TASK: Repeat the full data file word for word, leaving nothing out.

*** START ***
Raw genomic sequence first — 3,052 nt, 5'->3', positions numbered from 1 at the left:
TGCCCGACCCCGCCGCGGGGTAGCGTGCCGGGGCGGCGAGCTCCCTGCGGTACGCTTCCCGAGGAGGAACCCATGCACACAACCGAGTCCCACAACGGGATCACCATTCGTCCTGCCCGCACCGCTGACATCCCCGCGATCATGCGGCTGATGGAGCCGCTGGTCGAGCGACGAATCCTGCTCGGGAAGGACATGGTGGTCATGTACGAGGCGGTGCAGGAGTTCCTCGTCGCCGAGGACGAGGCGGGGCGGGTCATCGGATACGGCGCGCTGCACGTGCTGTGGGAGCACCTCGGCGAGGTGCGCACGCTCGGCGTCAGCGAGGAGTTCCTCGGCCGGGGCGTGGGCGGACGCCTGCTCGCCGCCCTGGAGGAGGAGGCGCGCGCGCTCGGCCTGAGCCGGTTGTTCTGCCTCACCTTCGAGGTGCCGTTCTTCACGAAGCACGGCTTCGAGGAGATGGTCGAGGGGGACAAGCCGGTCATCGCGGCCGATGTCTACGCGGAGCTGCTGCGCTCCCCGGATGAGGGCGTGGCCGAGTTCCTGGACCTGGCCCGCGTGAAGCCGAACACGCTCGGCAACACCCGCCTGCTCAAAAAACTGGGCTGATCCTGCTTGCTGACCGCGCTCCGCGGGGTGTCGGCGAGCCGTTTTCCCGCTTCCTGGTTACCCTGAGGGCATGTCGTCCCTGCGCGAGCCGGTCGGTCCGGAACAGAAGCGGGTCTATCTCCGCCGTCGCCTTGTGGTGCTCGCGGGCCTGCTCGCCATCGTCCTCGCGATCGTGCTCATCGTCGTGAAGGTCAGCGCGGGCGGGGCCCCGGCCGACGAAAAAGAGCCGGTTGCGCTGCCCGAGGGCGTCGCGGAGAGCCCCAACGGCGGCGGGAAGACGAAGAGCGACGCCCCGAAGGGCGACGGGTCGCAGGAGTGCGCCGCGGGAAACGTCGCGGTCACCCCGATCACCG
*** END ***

Raw genomic sequence first — 3,052 nt, 5'->3', positions numbered from 1 at the left:
TGCCCGACCCCGCCGCGGGGTAGCGTGCCGGGGCGGCGAGCTCCCTGCGGTACGCTTCCCGAGGAGGAACCCATGCACACAACCGAGTCCCACAACGGGATCACCATTCGTCCTGCCCGCACCGCTGACATCCCCGCGATCATGCGGCTGATGGAGCCGCTGGTCGAGCGACGAATCCTGCTCGGGAAGGACATGGTGGTCATGTACGAGGCGGTGCAGGAGTTCCTCGTCGCCGAGGACGAGGCGGGGCGGGTCATCGGATACGGCGCGCTGCACGTGCTGTGGGAGCACCTCGGCGAGGTGCGCACGCTCGGCGTCAGCGAGGAGTTCCTCGGCCGGGGCGTGGGCGGACGCCTGCTCGCCGCCCTGGAGGAGGAGGCGCGCGCGCTCGGCCTGAGCCGGTTGTTCTGCCTCACCTTCGAGGTGCCGTTCTTCACGAAGCACGGCTTCGAGGAGATGGTCGAGGGGGACAAGCCGGTCATCGCGGCCGATGTCTACGCGGAGCTGCTGCGCTCCCCGGATGAGGGCGTGGCCGAGTTCCTGGACCTGGCCCGCGTGAAGCCGAACACGCTCGGCAACACCCGCCTGCTCAAAAAACTGGGCTGATCCTGCTTGCTGACCGCGCTCCGCGGGGTGTCGGCGAGCCGTTTTCCCGCTTCCTGGTTACCCTGAGGGCATGTCGTCCCTGCGCGAGCCGGTCGGTCCGGAACAGAAGCGGGTCTATCTCCGCCGTCGCCTTGTGGTGCTCGCGGGCCTGCTCGCCATCGTCCTCGCGATCGTGCTCATCGTCGTGAAGGTCAGCGCGGGCGGGGCCCCGGCCGACGAAAAAGAGCCGGTTGCGCTGCCCGAGGGCGTCGCGGAGAGCCCCAACGGCGGCGGGAAGACGAAGAGCGACGCCCCGAAGGGCGACGGGTCGCAGGAGTGCGCCGCGGGAAACGTCGCGGTCACCCCGATCACCG